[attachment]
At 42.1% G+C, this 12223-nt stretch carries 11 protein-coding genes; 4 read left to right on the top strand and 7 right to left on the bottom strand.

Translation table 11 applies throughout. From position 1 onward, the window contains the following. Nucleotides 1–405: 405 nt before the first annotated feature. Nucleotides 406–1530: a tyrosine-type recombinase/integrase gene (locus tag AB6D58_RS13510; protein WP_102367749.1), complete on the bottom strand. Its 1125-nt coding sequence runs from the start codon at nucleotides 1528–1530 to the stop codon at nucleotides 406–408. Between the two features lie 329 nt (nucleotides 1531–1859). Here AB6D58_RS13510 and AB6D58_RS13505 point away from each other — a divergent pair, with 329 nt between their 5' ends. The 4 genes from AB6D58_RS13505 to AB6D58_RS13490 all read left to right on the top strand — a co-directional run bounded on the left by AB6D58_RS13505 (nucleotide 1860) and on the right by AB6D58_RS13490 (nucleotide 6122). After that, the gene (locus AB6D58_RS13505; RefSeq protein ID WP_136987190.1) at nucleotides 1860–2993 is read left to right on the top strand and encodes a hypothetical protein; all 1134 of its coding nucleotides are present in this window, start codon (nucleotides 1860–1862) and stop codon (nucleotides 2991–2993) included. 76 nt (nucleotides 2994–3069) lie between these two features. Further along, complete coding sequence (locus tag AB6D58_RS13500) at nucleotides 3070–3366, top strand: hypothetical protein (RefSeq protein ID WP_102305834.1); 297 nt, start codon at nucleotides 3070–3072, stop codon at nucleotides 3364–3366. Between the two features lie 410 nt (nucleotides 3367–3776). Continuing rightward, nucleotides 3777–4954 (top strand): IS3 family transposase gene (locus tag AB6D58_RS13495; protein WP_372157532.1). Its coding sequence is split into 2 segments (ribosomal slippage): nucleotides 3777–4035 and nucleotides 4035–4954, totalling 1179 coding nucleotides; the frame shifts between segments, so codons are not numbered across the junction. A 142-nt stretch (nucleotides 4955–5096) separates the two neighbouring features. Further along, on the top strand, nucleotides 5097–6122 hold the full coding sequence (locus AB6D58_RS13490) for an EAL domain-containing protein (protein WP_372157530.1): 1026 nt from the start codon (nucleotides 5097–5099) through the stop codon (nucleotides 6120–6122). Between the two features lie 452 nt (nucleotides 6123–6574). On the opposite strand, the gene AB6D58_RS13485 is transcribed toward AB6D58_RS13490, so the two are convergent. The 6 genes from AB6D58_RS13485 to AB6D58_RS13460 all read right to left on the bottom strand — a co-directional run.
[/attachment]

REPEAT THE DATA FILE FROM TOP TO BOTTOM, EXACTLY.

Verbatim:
At 42.1% G+C, this 12223-nt stretch carries 11 protein-coding genes; 4 read left to right on the top strand and 7 right to left on the bottom strand.

Translation table 11 applies throughout. From position 1 onward, the window contains the following. Nucleotides 1–405: 405 nt before the first annotated feature. Nucleotides 406–1530: a tyrosine-type recombinase/integrase gene (locus tag AB6D58_RS13510; protein WP_102367749.1), complete on the bottom strand. Its 1125-nt coding sequence runs from the start codon at nucleotides 1528–1530 to the stop codon at nucleotides 406–408. Between the two features lie 329 nt (nucleotides 1531–1859). Here AB6D58_RS13510 and AB6D58_RS13505 point away from each other — a divergent pair, with 329 nt between their 5' ends. The 4 genes from AB6D58_RS13505 to AB6D58_RS13490 all read left to right on the top strand — a co-directional run bounded on the left by AB6D58_RS13505 (nucleotide 1860) and on the right by AB6D58_RS13490 (nucleotide 6122). After that, the gene (locus AB6D58_RS13505; RefSeq protein ID WP_136987190.1) at nucleotides 1860–2993 is read left to right on the top strand and encodes a hypothetical protein; all 1134 of its coding nucleotides are present in this window, start codon (nucleotides 1860–1862) and stop codon (nucleotides 2991–2993) included. 76 nt (nucleotides 2994–3069) lie between these two features. Further along, complete coding sequence (locus tag AB6D58_RS13500) at nucleotides 3070–3366, top strand: hypothetical protein (RefSeq protein ID WP_102305834.1); 297 nt, start codon at nucleotides 3070–3072, stop codon at nucleotides 3364–3366. Between the two features lie 410 nt (nucleotides 3367–3776). Continuing rightward, nucleotides 3777–4954 (top strand): IS3 family transposase gene (locus tag AB6D58_RS13495; protein WP_372157532.1). Its coding sequence is split into 2 segments (ribosomal slippage): nucleotides 3777–4035 and nucleotides 4035–4954, totalling 1179 coding nucleotides; the frame shifts between segments, so codons are not numbered across the junction. A 142-nt stretch (nucleotides 4955–5096) separates the two neighbouring features. Further along, on the top strand, nucleotides 5097–6122 hold the full coding sequence (locus AB6D58_RS13490) for an EAL domain-containing protein (protein WP_372157530.1): 1026 nt from the start codon (nucleotides 5097–5099) through the stop codon (nucleotides 6120–6122). Between the two features lie 452 nt (nucleotides 6123–6574). On the opposite strand, the gene AB6D58_RS13485 is transcribed toward AB6D58_RS13490, so the two are convergent. The 6 genes from AB6D58_RS13485 to AB6D58_RS13460 all read right to left on the bottom strand — a co-directional run.